Barron, John 1930–2005
Barron, John 1930–2005
(John Daniel Barron)
PERSONAL: Born 1930, in Wichita Falls, TX; died of pulmonary failure, February 24, 2005, in VA; married; wife's name Patricia; children: Lisa, Kelly. Education: University of Missouri, M.A.; studied Russian at Naval Postgraduate School.
CAREER: Washington Star, Washington, DC, investigative reporter, 1957–65; Reader's Digest, Washington, DC, reporter, 1965–91. Military service: U.S. Navy, 1953–57; served as an intelligence officer in Berlin, Germany.
AWARDS, HONORS: George Polk Award (with Paul Hope), 1964; Raymond Clapper Award, 1964; Sir James Goldsmith Award for international journalism, 1985; Attorney General's Award for Meritorious Public Service, 1987; Washington Newspaper Guild Award; American Political Science Association Award.
KGB: The Secret Work of Soviet Secret Agents, Reader's Digest Press (New York, NY), 1974.
(With Anthony Paul) Murder of a Gentle Land: The Untold Story of a Communist Genocide in Cambodia, Reader's Digest Press (New York, NY), 1977.
MIG Pilot: The Final Escape of Lieutenant Belenko, Reader's Digest Press (New York, NY), 1980.
KGB Today: The Hidden Hand, Reader's Digest Press (New York, NY), 1983.
Breaking the Ring, Houghton (Boston, MA), 1987.
Operation Solo: The FBI's Man in the Kremlin, Regnery Publishing (Washington, DC), 1996.
ADAPTATIONS: Breaking the Ring was adapted as an audiobook, Brilliance Corp. (Grand Haven, MI), 1987.
SIDELIGHTS: Journalist John Barron served in the U.S. Navy during the 1950s, and he spent two of those years in Berlin as an intelligence officer. With his cold-war spying experience behind him, Barron became an investigative reporter with the Washington Star. One of his early stories was on the scandalous ethics and financial dealings of Bobby Baker, advisor to then Vice President Lyndon B. Johnson, and he covered the 1960s civil rights movement. When his story on the arrest of White House aide Walter Jenkins for sexual activity in a YMCA bathroom was suppressed under pressure, Barron left the paper and joined the staff of Reader's Digest. Barron wrote many notable exposés, including coverage of the Internal Revenue Service abuse of taxpayers that led to Senate hearings. In 1980 his coverage of the drowning death of Mary Jo Kopechne at Chappaquiddick was largely responsible for the end of Massachusetts Senator Edward Kennedy's presidential aspirations.
Barron's bestselling first book, KGB: The Secret Work of Soviet Secret Agents, includes the names of more than 1,500 KGB agents worldwide. He wrote it over four years as he spoke with KGB defectors and Western intelligence sources. He was assisted by Yuri Ivanovich Nosenko, a KGB major who escaped first to Switzerland, then to the United States in 1964, and who offered his help to Barron.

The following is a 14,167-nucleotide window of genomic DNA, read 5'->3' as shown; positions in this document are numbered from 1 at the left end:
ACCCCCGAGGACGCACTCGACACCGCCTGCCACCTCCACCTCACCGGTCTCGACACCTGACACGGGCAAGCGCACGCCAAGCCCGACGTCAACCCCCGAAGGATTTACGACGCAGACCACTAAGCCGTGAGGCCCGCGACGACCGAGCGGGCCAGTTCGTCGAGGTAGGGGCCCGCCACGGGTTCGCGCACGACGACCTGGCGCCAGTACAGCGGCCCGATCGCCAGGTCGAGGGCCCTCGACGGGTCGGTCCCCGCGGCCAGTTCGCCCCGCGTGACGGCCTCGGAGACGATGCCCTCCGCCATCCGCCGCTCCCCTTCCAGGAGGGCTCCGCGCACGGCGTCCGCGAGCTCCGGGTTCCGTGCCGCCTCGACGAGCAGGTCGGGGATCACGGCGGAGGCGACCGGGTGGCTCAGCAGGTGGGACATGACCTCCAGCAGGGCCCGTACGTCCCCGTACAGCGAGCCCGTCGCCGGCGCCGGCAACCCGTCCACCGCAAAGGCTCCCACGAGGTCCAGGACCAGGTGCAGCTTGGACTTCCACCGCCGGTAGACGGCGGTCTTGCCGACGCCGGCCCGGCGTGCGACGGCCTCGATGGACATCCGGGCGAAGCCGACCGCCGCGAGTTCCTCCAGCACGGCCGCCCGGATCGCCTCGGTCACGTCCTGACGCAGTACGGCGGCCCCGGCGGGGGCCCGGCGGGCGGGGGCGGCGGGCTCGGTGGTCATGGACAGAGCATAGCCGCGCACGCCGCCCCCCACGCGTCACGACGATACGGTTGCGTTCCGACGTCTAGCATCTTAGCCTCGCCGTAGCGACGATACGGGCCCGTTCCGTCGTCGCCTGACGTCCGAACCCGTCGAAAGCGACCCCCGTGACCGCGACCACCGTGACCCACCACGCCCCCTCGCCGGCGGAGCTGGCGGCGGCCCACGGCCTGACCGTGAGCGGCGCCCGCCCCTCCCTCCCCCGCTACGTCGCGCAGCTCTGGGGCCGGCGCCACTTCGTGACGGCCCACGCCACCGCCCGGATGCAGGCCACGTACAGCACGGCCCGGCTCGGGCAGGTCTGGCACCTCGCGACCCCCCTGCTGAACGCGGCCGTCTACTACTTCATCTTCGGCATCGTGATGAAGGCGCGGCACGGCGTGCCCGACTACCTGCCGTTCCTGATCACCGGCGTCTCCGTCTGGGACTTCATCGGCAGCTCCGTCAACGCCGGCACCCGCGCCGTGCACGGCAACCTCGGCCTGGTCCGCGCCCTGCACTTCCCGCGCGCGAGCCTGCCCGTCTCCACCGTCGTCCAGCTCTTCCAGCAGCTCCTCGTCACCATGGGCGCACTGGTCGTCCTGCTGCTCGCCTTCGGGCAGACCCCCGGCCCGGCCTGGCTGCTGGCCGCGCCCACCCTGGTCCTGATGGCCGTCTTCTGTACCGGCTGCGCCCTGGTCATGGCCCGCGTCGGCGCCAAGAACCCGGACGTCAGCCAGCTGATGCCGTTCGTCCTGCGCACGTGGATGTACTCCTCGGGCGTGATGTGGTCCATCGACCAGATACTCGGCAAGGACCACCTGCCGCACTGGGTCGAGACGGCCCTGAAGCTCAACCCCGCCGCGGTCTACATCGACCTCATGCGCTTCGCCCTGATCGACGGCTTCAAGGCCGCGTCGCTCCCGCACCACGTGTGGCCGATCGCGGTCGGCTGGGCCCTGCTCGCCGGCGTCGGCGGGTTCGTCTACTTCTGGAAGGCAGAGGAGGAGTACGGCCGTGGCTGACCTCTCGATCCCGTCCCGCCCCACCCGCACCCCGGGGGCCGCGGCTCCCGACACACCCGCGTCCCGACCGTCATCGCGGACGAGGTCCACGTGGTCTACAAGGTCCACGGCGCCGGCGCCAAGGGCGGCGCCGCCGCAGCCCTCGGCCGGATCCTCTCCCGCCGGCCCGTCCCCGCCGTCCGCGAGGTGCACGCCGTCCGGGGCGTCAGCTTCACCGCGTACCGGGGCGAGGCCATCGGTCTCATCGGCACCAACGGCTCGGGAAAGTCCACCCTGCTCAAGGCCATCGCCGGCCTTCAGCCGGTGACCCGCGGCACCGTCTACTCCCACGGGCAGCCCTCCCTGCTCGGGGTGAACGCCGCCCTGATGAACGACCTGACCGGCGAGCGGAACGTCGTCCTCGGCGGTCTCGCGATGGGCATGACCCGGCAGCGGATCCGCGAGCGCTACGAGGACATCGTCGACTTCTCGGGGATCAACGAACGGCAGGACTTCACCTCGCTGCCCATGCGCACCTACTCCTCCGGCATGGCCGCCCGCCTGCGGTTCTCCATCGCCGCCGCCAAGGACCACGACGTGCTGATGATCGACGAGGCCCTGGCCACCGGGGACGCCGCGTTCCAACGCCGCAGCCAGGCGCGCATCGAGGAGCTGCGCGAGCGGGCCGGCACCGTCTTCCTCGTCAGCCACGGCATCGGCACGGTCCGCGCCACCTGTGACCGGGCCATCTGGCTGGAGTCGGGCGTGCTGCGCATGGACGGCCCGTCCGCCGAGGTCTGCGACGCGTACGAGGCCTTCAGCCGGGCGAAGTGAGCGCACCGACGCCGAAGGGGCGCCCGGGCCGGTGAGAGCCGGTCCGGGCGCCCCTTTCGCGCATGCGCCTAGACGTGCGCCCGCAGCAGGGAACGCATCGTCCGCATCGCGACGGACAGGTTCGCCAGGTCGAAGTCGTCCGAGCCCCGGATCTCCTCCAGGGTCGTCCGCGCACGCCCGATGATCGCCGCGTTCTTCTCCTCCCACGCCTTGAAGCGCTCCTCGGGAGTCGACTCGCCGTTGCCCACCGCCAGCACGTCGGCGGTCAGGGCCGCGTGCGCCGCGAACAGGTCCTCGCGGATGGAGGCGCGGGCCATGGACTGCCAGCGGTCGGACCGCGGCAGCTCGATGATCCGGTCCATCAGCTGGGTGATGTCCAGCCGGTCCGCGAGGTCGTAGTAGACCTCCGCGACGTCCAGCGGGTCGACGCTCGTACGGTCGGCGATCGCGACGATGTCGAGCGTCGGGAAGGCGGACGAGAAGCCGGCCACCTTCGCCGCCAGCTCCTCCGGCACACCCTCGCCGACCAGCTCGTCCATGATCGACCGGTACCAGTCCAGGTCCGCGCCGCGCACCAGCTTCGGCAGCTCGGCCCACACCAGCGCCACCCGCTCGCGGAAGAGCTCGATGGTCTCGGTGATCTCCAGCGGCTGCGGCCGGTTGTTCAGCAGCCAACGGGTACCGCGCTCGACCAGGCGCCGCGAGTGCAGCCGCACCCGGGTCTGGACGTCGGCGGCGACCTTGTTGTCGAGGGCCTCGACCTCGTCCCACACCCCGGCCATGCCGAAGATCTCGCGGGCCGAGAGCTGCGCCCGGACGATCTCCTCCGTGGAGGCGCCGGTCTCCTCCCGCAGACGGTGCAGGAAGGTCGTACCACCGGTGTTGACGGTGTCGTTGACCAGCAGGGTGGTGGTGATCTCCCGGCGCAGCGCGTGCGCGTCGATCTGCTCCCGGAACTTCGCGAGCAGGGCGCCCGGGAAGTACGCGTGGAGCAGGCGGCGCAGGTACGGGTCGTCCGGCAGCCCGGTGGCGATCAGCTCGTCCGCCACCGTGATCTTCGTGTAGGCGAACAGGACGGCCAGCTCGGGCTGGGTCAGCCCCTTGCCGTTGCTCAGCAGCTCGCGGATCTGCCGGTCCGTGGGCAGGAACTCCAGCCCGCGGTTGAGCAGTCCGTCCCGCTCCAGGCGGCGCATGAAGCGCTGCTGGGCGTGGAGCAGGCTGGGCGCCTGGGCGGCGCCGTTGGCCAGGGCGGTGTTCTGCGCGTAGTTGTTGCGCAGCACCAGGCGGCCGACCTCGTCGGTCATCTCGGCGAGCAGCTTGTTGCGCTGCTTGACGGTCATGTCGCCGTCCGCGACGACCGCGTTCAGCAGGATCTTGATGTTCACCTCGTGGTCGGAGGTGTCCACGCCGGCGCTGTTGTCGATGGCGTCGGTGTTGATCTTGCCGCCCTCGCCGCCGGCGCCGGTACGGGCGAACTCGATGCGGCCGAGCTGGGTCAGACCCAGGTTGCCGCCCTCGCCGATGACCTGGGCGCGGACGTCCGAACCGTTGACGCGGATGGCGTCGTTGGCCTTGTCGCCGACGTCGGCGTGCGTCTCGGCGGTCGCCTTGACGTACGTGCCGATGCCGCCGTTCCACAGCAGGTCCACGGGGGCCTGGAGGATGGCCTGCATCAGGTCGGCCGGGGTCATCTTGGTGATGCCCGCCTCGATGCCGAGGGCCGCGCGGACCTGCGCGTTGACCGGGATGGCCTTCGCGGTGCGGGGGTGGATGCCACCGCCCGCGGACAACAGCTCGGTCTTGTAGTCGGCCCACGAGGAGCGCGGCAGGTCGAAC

Several years later, with coworker Anthony Paul, Barron wrote Murder of a Gentle Land: The Untold Story of a Communist Genocide in Cambodia, which docu-ments the mass murders committed by the notorious Pol Pot regime. Barron also became a leading expert on communism. He was sued and attempts were made to discredit him, but former Soviet agents visited him at his office to tell their stories, which aided Barron in writing articles for the publication, as well as providing additional background for his books. He traveled worldwide, and his reporting was considered judicious.
KGB Today: The Hidden Hand contains Barron's account of the career of double agent Stanislav Levchenko. Joseph Sobran wrote in the National Review that "Barron writes a narrative that sucks the reader in the way a vacuum sucks confetti. The story of Levchenko's work for the KGB in Japan and his tortured defection to the United States is a masterpiece of factual storytelling." Barron next wrote Breaking the Ring, about the members of the John Walker spy ring, which included Walker's brother, his son, and Jerry Whitworth, who had access to U.S. Navy secrets, including encryption methods. The ring stole Navy encryption codes and sold them to the Soviet Union. If the United States had gone to war with the Soviets during the 1970s, U.S. messages would not have been secure.
Barron retired in 1991 but continued to write. His Operation Solo: The FBI's Man in the Kremlin, called a "bombshell of a book" by National Review contributor William A. Rusher, is a biography of Morris Childs (1902–1991), an American Communist Party leader in the 1930s who became a double agent and worked for the Federal Burea of Investigation (FBI). Before he died in 1991, Morris was interviewed by Barron, who learned of the decades over which Morris, his wife, Eva, and his brother, Jack Childs, made more than fifty trips to the Soviet Union and other Communist countries and supplied critical information to the FBI. Morris became disillusioned with the party in 1945, when he was removed as editor of the communist Daily Worker newspaper. After a period of illness, he was recruited by the FBI and once again became active in the Party. He eventually came to know Khrushchev, Brezhnev, Mao, Chou EnLai, Castro, and other top communist leaders around the world. U.S. President Ronald Reagan bestowed the Medal of Freedom on Morris Childs and Jack Childs (posthumously) for their contributions on behalf of the United States.
BIOGRAPHICAL AND CRITICAL SOURCES:
Booklist, February 15, 1996, Gilbert Taylor, review of Operation Solo: The FBI's Man in the Kremlin, p. 967.
National Review, July 8, 1983, Joseph Sobran, review of KGB Today: The Hidden Hand, p. 872; July 31, 1987, William Murchison, review of Breaking the Ring, p. 46; March 11, 1996, William A. Rusher, review of Operation Solo, p. 64.
Orbis, fall, 1996, William A. Rusher, review of Operation Solo, p. 627.
Publishers Weekly, February 5, 1996, review of Operation Solo, p. 74.
Human Events, March 14, 2005, p. 14.
Washington Post, March 9, 2005, p. B6.
National Review Online, (March 14, 2005), John J. Miller, "He Shot down Commies."